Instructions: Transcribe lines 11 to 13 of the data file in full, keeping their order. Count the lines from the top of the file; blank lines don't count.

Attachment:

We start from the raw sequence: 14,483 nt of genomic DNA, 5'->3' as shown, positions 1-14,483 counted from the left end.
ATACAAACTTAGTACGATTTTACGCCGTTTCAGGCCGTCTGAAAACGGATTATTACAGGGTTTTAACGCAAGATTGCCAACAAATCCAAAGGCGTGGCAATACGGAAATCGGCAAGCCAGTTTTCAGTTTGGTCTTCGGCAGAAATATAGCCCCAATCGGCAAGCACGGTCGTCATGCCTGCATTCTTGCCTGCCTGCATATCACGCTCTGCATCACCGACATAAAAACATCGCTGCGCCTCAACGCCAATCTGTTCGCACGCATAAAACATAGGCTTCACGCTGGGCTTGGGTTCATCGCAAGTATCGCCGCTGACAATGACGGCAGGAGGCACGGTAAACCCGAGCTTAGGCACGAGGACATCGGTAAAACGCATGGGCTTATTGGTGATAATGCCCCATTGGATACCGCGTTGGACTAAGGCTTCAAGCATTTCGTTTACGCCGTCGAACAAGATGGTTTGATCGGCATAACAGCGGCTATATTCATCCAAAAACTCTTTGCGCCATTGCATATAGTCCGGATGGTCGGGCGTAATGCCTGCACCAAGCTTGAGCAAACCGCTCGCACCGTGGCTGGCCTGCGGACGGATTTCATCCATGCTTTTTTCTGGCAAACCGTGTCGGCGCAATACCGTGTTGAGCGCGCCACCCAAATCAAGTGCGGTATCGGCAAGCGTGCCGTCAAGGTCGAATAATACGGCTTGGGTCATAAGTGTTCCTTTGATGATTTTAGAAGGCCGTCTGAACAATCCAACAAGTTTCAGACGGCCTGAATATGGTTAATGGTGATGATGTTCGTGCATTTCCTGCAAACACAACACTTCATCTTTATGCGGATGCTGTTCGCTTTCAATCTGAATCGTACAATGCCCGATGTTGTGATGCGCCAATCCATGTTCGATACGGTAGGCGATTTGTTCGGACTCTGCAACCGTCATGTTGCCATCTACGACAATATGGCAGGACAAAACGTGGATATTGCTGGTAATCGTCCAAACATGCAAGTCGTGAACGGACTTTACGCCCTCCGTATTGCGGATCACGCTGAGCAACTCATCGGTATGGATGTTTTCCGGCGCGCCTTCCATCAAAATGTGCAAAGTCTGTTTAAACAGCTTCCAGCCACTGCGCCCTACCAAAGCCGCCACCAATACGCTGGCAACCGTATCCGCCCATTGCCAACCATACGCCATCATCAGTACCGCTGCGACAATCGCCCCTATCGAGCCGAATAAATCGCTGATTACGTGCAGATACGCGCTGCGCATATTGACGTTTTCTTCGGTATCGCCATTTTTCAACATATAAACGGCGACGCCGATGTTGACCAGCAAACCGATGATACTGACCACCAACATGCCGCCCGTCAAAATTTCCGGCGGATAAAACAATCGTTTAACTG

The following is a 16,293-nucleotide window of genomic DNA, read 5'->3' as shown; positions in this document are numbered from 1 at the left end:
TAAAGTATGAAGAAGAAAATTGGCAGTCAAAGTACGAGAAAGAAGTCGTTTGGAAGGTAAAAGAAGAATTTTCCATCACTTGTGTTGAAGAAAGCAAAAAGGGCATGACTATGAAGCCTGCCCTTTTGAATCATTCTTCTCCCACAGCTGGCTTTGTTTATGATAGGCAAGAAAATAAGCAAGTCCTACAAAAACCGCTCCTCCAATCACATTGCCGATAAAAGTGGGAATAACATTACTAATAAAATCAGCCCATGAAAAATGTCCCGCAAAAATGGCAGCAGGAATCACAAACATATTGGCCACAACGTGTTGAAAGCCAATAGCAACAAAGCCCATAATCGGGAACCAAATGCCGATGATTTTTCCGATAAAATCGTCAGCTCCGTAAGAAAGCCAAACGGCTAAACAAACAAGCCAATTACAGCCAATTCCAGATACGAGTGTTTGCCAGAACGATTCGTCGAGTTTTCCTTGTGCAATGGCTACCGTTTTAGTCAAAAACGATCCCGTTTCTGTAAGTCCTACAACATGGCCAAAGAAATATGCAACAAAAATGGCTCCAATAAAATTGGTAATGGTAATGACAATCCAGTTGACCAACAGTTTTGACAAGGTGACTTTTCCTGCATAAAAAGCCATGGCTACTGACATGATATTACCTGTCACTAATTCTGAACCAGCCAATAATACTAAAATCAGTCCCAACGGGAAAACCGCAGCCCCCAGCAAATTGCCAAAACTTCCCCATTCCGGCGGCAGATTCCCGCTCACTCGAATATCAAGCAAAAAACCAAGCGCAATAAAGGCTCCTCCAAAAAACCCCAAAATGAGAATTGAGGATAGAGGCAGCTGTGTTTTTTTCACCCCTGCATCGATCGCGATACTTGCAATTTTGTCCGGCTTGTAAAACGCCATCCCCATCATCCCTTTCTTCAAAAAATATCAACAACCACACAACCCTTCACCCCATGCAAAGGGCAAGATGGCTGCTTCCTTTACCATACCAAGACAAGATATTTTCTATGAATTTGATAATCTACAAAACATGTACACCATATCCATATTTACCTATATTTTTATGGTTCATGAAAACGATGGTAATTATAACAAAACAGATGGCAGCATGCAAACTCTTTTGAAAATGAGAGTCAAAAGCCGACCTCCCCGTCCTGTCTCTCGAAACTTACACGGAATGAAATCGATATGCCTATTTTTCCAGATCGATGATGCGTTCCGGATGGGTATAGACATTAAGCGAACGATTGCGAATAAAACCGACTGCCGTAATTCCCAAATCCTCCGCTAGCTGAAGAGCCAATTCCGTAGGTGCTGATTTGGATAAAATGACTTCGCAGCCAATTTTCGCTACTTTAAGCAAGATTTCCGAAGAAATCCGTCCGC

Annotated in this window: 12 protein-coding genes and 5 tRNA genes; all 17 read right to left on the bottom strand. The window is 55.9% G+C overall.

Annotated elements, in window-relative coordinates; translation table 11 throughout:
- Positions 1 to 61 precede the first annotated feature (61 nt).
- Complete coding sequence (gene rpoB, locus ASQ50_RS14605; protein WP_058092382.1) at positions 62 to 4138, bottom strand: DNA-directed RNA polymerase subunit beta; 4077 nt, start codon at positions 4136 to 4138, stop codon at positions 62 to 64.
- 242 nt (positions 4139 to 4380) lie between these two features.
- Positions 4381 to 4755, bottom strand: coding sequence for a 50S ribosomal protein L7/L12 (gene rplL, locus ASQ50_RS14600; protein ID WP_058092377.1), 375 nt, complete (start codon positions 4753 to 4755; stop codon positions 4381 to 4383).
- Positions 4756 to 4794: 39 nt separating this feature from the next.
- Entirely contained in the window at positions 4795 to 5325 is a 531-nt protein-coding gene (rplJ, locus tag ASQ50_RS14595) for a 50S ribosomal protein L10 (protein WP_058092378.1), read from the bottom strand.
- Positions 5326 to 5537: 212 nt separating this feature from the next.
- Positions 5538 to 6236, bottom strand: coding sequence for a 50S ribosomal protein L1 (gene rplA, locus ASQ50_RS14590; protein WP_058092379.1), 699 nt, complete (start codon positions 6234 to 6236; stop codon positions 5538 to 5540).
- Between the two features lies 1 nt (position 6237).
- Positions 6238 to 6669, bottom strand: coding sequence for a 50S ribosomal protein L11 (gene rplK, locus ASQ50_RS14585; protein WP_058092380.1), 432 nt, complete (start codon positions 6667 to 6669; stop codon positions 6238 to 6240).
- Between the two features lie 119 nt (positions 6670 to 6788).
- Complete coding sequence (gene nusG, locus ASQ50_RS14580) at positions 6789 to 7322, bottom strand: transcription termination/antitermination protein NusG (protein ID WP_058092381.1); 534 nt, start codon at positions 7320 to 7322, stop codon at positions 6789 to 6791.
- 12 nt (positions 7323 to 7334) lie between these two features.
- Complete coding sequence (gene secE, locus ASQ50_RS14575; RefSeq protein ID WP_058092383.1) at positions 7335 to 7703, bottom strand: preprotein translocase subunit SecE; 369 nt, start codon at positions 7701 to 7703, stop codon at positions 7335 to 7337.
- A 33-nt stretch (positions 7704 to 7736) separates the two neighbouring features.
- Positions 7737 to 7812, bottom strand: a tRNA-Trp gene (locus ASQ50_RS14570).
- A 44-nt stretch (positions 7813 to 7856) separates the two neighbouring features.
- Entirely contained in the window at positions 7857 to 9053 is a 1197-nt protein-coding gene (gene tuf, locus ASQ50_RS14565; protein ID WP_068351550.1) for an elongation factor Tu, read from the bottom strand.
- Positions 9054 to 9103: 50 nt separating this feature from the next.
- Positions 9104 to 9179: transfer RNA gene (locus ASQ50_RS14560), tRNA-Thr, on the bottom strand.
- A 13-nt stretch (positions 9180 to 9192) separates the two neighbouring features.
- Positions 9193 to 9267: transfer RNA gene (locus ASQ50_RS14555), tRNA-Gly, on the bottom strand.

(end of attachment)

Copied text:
- Positions 4756 to 4794: 39 nt separating this feature from the next.
- Entirely contained in the window at positions 4795 to 5325 is a 531-nt protein-coding gene (rplJ, locus tag ASQ50_RS14595) for a 50S ribosomal protein L10 (protein WP_058092378.1), read from the bottom strand.
- Positions 5326 to 5537: 212 nt separating this feature from the next.